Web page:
In the latest of our series where musicians consider idols, or formative influences, Liam Noble writes about his favorite tracks by pianist John Taylor. Liam writes:
I don’t think of John Taylor as a “jazz pianist”. He was a “Taylorist”. He was his own man. I used to watch him play and be almost baffled at his posture, his movements, the impish way he would jump from idea to idea like a flea. He could summon up complex arrays of clusters and sonorities, but the way he threw them around was almost irresponsible. Melodies would sometimes start and then, almost inexplicably, dissolve into the air, or lurch into some other train of thought. He did so much that you shouldn’t do.
I was lucky, I got to briefly study with him at college, and after a short period of wanting to be him, I finally realised I couldn’t be. In that way he was a huge influence. Some artists have such a complete grasp of what they are doing, such fine-tuned control of it, that they almost leave no room for development. This isn’t to do with greatness: Monk, for instance, seemed perfect to me, and yet also invited further exploration. What I loved about John Taylor is that I never felt in the shadow of his talent: it was more a case of watching him ducking and diving in the sunlight. And he taught me an awful lot about being a musician. Not the best notes, the good chords and the nifty moves: just about how to be alive with music, all these things in your head and coming out of your fingers…live with them and be happy. We talked a lot in lessons…about Hindemith, the scene, how he didn’t feel he had much “McCoy Tyner in him”…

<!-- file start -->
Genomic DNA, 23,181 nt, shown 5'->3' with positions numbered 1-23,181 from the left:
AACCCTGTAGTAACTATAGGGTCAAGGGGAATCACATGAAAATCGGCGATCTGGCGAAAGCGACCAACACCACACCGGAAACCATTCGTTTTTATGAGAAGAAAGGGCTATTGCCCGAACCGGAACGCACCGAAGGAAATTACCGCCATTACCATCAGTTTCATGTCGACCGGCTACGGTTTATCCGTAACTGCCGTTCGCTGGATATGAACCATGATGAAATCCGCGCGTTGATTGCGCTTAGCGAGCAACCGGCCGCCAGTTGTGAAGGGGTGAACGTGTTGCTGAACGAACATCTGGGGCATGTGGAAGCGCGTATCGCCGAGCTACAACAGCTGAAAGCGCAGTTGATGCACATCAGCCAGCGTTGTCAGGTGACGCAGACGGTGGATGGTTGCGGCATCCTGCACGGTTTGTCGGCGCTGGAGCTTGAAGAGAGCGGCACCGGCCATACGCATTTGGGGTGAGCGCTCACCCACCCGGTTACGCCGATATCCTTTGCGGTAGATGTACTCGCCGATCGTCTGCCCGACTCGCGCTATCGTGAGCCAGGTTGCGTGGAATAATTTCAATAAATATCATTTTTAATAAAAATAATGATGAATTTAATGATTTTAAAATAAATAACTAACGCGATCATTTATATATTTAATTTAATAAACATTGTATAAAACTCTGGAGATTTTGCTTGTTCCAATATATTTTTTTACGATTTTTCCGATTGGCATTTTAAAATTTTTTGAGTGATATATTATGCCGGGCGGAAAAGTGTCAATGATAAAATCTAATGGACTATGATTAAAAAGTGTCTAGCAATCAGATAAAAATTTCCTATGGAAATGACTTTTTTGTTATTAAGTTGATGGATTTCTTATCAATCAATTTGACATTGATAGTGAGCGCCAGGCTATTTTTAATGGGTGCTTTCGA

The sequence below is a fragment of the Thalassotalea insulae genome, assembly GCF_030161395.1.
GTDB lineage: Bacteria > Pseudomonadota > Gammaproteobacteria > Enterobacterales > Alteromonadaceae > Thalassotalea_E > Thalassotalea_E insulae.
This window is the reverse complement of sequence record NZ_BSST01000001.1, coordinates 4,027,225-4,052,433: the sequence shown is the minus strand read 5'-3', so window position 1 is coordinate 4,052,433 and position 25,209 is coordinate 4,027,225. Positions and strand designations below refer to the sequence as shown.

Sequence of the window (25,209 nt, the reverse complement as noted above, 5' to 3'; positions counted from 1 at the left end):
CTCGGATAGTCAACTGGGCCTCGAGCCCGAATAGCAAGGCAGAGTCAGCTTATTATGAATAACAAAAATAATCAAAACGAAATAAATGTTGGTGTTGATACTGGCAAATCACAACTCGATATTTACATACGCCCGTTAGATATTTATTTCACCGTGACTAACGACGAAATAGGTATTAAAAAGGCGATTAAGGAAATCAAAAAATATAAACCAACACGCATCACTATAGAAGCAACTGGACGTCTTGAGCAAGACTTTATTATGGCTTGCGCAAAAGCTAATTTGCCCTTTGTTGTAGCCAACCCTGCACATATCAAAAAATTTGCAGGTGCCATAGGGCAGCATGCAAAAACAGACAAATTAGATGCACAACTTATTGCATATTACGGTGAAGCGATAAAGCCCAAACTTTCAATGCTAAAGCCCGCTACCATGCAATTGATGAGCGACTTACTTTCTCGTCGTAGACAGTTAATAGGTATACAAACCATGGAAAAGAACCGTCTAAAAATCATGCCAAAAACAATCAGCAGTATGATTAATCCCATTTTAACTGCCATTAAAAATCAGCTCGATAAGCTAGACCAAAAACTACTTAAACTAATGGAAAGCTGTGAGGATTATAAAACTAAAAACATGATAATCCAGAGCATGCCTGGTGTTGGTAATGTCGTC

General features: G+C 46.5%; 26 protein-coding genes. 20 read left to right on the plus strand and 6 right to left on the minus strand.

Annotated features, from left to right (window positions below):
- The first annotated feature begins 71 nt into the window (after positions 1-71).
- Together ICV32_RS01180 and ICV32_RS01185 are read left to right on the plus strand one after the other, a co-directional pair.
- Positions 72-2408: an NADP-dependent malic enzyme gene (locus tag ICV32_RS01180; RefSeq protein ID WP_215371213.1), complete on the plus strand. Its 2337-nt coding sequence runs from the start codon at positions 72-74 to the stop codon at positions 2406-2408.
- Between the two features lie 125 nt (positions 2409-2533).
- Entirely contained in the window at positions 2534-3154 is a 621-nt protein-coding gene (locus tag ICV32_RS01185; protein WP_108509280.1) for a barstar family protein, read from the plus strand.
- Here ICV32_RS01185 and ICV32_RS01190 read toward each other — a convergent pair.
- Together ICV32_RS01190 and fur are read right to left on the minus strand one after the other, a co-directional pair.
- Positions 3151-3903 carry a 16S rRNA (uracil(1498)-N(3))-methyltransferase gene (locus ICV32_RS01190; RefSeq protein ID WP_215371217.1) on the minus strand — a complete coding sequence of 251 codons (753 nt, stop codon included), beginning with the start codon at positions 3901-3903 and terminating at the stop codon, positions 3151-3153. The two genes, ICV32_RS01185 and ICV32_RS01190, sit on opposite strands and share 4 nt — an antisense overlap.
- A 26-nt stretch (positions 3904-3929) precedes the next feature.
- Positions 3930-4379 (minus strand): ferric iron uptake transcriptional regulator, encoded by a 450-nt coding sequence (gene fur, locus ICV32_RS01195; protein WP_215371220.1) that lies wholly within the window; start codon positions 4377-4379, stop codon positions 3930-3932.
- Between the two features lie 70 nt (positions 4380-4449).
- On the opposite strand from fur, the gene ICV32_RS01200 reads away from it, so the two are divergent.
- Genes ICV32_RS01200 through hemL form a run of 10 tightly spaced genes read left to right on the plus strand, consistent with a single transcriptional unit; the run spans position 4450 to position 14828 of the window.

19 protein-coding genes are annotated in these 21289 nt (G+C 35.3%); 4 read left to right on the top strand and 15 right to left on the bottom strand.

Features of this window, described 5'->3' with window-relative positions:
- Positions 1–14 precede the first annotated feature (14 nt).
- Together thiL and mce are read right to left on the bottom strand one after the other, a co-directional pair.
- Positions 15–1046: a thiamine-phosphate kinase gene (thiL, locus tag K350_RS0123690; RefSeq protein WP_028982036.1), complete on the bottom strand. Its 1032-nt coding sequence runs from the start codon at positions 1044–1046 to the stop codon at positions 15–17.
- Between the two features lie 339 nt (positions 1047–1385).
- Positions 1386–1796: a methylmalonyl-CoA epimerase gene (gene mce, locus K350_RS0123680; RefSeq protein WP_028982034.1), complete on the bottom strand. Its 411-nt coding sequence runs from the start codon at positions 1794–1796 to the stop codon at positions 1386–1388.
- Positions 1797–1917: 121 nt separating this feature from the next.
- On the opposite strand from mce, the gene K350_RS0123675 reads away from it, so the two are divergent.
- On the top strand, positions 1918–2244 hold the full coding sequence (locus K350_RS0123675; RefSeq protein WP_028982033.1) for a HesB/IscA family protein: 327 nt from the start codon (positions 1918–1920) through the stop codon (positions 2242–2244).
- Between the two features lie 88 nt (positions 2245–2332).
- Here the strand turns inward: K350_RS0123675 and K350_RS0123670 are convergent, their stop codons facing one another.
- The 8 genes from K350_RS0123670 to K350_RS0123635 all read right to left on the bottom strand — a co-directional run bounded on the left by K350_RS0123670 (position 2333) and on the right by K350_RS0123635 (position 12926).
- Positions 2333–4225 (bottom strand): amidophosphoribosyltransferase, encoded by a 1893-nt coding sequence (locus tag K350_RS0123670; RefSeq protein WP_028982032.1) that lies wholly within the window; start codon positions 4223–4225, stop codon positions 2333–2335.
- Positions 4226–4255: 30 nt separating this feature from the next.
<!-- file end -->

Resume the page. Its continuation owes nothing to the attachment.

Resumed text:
He was a serious listener too. Once after seeing me play, he said “I liked that last solo you did: you were coiled up like a spring and then you just kind of…let it unwind…”. Like John Stevens, he had a way of making the music universal, about something.
To me his music is indispensable, unmistakeable, played with an unshakeable precision, but it is playful, somehow forgiving of those of us who couldn’t keep up. Like all great musicians, his playing is so clear in its intention that it allows everyone else a certain kind of freedom to jump in and out. He was probably the safest hands in British jazz, but they could be dangerous!
- Azimuth: “Adios Iony”: (Azimuth “85)
When I first heard this track, I thought….”how is he holding that groove down?” One two three one two one two one two, I would nod, tapping my foot in ever increasing cycles of frustration. And then I heard it: the three groups of three. There’s something about the way he plays this pattern, emerging from a cloud of vocals and trumpet overdubs like a racing cyclist emerging from fog. It’s relentless, and allows the more contemplative lines of Kenny Wheeler and Norma Winstone to coalesce around its almost mechanical consistency. And it doesn’t sound the least bit American. At the time, that was…a thing.
2. John Taylor Trio: “Pure And Simple”: (“Blue Glass”)
If you want to hear this tune online, the slightly more measured version with Palle Danielsson and Peter Erskine is there, but for me the definitive one is this recording live at Ronnie’s with Mick Hutton and Steve Arguelles. It’s a close-up sound, and everything is perhaps a bit more spiky than usual because of it. I asked John in a lesson once what he was working on: he played me this tune all the way through and said something like “I don’t quite know what to do with it.” Luckily he kept it just as it was, and I love the way this band enters into the spirit of danger and surrealism. Utterly original music played with wit and energy.
3. Peter Erskine Trio: “She Never Has A Window”: (“You Never Know”)
Everything about this piece is nearly what you expect, but it’s full of strange twists in the detail. Vince Mendoza’s tune meansrs into all kinds of corners before settling on a strange vamp that sounds like it comes from an unpublished song by “The Police”. (OK maybe that’s just me…). In this setting, John’s sound and touch show how much he came out of the jazz tradition, and yet the ideas constantly oscillate between lines and chords in a way that maintains an edge despite the luxurious sonic quality typical of an ECM recording.